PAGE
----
“I knew that many people who had already served were tired,” he said. “It is difficult to live for so long without their families, and we needed people to serve. So I went to the military recruiting center and signed a contract.”
Such dedication goes some way to explaining the fierce resistance displayed by Ukrainian soldiers on the battlefield, as Russian troops seem to be surrendering in large numbers. An acute knowledge of the Russian military gives the Ukrainian forces another advantage.
Colonel Stetsenko served with Russians as a young soldier in the Soviet military in the 1980s, when he was posted to the Far East. Now, soldiers based at some of the same Russian garrisons where he spent his youth are fighting against him.
“They are now my enemy,” he said. “And each one of them who comes here with arms, who comes here as an invader, I will do everything I can to ensure that he remains as fertilizer for our land.”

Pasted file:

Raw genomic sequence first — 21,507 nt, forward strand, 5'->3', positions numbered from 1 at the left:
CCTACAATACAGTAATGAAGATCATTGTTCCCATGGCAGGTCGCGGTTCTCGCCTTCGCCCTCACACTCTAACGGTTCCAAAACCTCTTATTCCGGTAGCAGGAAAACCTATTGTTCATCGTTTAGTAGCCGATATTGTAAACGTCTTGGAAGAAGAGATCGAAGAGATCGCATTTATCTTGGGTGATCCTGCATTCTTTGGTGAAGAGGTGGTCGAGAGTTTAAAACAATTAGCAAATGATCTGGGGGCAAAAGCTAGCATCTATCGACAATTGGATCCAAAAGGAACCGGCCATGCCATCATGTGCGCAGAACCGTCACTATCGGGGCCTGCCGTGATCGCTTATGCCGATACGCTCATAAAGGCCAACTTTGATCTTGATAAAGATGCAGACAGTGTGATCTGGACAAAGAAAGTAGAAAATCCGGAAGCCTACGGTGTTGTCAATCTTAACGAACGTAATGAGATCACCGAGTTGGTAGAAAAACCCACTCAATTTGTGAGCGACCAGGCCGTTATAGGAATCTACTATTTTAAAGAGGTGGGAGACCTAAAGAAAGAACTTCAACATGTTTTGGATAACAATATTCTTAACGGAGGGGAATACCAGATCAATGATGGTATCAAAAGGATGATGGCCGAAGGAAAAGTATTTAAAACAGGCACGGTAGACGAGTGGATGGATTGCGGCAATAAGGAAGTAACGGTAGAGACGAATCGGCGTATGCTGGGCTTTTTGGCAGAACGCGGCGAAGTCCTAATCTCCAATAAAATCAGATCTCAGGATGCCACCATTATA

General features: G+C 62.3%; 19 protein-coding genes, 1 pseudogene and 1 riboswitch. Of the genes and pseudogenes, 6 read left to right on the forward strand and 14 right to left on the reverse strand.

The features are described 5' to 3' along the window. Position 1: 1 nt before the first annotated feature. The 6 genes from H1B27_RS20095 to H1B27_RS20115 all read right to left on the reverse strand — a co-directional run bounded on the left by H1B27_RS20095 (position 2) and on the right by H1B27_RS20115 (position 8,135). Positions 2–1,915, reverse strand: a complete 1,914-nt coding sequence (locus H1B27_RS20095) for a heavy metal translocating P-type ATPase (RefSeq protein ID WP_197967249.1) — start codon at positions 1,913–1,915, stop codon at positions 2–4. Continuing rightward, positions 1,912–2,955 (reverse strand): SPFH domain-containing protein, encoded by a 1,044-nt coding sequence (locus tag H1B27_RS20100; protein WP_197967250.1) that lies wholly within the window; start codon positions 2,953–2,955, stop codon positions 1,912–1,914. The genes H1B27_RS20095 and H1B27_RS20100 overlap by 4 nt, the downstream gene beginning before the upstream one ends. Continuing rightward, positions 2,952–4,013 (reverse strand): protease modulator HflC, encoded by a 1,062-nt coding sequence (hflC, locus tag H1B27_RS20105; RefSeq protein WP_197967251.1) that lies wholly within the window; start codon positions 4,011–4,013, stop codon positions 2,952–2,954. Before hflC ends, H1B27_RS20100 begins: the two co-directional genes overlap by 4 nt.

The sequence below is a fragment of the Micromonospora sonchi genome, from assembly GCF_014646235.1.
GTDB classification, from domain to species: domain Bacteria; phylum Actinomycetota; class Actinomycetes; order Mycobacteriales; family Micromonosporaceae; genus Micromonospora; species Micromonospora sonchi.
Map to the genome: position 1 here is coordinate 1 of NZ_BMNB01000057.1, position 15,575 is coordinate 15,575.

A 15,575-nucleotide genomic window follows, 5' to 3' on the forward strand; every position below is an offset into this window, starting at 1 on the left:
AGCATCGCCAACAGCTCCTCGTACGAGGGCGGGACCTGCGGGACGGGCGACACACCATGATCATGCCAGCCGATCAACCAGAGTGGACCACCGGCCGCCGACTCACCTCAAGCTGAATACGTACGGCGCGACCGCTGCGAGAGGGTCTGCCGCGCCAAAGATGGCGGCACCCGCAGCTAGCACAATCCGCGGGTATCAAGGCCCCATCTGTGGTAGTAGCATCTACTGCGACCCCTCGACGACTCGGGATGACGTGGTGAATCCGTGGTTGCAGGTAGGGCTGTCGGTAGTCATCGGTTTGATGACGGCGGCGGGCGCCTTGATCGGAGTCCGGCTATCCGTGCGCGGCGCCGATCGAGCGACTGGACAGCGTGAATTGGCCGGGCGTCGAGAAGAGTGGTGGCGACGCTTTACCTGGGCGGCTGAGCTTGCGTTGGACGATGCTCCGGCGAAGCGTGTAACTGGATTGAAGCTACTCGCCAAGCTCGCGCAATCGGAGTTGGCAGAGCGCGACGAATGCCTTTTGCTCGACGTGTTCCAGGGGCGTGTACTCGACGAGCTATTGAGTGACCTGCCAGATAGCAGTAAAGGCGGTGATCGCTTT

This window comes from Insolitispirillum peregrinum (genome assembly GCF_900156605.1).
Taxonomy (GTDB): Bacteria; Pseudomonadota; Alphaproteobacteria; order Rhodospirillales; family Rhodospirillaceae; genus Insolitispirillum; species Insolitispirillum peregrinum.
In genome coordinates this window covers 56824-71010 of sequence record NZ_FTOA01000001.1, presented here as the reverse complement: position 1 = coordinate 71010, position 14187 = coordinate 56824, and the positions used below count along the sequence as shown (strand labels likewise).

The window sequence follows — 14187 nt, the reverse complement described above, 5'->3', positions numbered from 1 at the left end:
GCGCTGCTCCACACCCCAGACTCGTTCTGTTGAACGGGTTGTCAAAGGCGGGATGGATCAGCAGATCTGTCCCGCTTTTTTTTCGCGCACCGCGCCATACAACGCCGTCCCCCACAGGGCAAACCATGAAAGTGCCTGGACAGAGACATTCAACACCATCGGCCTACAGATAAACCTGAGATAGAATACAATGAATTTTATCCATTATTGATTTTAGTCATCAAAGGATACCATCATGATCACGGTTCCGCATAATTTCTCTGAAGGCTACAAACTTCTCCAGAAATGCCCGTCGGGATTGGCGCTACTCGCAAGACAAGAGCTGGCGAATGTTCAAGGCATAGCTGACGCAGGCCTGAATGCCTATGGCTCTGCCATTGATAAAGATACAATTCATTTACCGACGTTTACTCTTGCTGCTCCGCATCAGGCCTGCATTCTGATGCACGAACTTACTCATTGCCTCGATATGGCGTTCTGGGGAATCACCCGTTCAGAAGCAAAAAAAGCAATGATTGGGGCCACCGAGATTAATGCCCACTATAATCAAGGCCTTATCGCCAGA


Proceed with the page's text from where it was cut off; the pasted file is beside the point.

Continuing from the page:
On Sunday evening, Colonel Stetsenko returned to the front line outside the city where the sounds of battle swelled once more as Russian troops regrouped for a counterattack. That has been the way of this war, nearly a week and a half in, a violent ebb and flow that has centered on a few key cities like Kyiv and Kharkiv.
In Mykolaiv, Colonel Stetsenko and his comrades won the city a day of rest. The sun came out for a few hours in the morning, followed by a light snow in the afternoon. Streets that were deserted a few days ago were populated again with mothers pushing strollers and people walking dogs.
On the outskirts where fighting had been most intense, Nikolai Bilyashchat, 54, had joined a few of his neighbors to work on the Russian T-90 tank, which now sported a Ukrainian flag. It had been damaged when Ukrainian forces blew up the bridge it was driving over, and now only the treads on its left side worked properly.
“I’ve been a driver my whole life, so I know a little bit about mechanics,” Mr. Bilyashchat said. “Though I don’t know a thing about tanks.”